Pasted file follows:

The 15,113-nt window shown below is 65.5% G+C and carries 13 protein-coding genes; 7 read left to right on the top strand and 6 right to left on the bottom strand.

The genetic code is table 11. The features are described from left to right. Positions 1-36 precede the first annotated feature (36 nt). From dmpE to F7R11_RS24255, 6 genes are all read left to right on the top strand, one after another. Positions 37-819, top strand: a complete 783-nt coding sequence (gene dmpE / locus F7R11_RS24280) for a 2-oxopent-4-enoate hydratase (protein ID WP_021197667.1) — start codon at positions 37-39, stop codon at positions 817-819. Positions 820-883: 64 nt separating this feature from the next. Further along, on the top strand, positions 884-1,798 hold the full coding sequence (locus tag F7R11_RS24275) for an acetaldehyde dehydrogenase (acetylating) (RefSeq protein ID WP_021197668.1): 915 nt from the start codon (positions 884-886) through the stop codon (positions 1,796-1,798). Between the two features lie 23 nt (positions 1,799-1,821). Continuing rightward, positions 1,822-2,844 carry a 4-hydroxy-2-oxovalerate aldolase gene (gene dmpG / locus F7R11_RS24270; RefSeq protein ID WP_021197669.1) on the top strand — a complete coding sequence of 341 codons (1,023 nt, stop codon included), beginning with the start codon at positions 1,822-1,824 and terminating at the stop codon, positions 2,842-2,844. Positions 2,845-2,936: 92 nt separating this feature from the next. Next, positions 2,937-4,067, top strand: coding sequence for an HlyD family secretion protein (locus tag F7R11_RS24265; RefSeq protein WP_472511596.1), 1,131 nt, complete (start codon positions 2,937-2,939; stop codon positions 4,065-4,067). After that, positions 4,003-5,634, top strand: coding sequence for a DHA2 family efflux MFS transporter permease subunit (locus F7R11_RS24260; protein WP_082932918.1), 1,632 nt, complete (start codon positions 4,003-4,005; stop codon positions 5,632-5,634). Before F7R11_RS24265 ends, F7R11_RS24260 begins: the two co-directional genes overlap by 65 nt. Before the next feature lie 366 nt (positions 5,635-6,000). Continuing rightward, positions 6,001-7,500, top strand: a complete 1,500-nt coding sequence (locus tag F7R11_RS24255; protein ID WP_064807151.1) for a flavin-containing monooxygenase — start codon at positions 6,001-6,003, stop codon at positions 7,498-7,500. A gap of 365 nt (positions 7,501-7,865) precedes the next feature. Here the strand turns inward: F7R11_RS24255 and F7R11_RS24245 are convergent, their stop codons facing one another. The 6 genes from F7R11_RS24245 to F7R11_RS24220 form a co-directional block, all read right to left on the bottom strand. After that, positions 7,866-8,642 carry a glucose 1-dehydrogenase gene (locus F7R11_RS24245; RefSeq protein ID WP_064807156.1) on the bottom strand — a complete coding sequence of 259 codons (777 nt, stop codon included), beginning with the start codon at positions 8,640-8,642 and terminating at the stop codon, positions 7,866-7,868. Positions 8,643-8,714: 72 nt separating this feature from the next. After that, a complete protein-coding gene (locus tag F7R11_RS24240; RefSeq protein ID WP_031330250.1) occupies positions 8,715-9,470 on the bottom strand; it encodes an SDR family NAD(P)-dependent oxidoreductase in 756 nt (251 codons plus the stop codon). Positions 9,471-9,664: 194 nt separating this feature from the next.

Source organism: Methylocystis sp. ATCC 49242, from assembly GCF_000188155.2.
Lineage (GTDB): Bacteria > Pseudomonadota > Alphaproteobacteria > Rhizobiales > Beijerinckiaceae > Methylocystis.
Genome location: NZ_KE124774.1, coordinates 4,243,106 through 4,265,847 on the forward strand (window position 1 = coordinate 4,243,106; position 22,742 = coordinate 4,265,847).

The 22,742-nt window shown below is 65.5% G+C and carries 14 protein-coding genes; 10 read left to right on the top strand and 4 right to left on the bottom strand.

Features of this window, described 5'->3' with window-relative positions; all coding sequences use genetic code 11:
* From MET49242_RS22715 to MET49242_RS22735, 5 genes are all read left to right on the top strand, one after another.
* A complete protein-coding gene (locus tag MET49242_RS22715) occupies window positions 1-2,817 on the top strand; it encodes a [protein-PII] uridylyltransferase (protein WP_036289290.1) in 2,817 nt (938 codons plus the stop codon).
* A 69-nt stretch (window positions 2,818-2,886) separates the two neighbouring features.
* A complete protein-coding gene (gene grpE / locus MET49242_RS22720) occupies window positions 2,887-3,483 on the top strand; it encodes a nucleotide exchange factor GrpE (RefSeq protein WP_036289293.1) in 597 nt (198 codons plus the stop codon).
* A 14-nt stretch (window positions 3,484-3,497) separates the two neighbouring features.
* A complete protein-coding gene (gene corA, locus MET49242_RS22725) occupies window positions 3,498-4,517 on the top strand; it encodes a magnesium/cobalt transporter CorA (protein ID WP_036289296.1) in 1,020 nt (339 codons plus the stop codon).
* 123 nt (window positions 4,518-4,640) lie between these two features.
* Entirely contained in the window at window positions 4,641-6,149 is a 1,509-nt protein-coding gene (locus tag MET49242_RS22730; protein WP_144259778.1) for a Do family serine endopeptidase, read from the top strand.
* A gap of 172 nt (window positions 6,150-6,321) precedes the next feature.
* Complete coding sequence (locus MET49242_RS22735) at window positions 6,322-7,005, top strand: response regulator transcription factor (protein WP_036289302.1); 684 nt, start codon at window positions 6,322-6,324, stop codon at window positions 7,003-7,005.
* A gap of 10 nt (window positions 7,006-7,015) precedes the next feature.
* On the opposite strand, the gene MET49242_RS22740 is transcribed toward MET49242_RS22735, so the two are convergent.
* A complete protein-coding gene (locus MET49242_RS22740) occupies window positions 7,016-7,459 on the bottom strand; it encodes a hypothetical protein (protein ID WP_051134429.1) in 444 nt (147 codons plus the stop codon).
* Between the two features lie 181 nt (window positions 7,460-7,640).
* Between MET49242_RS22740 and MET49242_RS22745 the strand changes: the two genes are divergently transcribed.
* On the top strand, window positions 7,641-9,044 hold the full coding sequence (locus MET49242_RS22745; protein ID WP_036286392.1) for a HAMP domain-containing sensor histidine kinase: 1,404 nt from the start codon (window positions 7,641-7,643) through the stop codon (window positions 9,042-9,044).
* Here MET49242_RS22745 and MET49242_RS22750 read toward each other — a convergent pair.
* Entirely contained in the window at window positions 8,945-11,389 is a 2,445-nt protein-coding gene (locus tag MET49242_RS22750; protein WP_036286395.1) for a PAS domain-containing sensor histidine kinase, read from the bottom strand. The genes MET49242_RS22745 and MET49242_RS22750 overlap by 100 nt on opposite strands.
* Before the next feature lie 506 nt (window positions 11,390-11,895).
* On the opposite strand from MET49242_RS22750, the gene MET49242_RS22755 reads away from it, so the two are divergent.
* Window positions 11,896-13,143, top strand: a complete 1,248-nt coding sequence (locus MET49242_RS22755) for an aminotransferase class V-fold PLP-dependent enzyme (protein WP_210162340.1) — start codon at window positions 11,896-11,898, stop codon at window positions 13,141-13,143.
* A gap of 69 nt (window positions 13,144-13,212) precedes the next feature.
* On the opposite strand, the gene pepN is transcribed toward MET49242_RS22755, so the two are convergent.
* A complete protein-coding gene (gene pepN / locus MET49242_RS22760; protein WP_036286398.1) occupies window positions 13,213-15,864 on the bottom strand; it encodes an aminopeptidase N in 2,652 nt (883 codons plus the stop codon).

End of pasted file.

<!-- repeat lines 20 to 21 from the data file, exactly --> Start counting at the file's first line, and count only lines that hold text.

* A complete protein-coding gene (locus MET49242_RS22740) occupies window positions 7,016-7,459 on the bottom strand; it encodes a hypothetical protein (protein ID WP_051134429.1) in 444 nt (147 codons plus the stop codon).
* Between the two features lie 181 nt (window positions 7,460-7,640).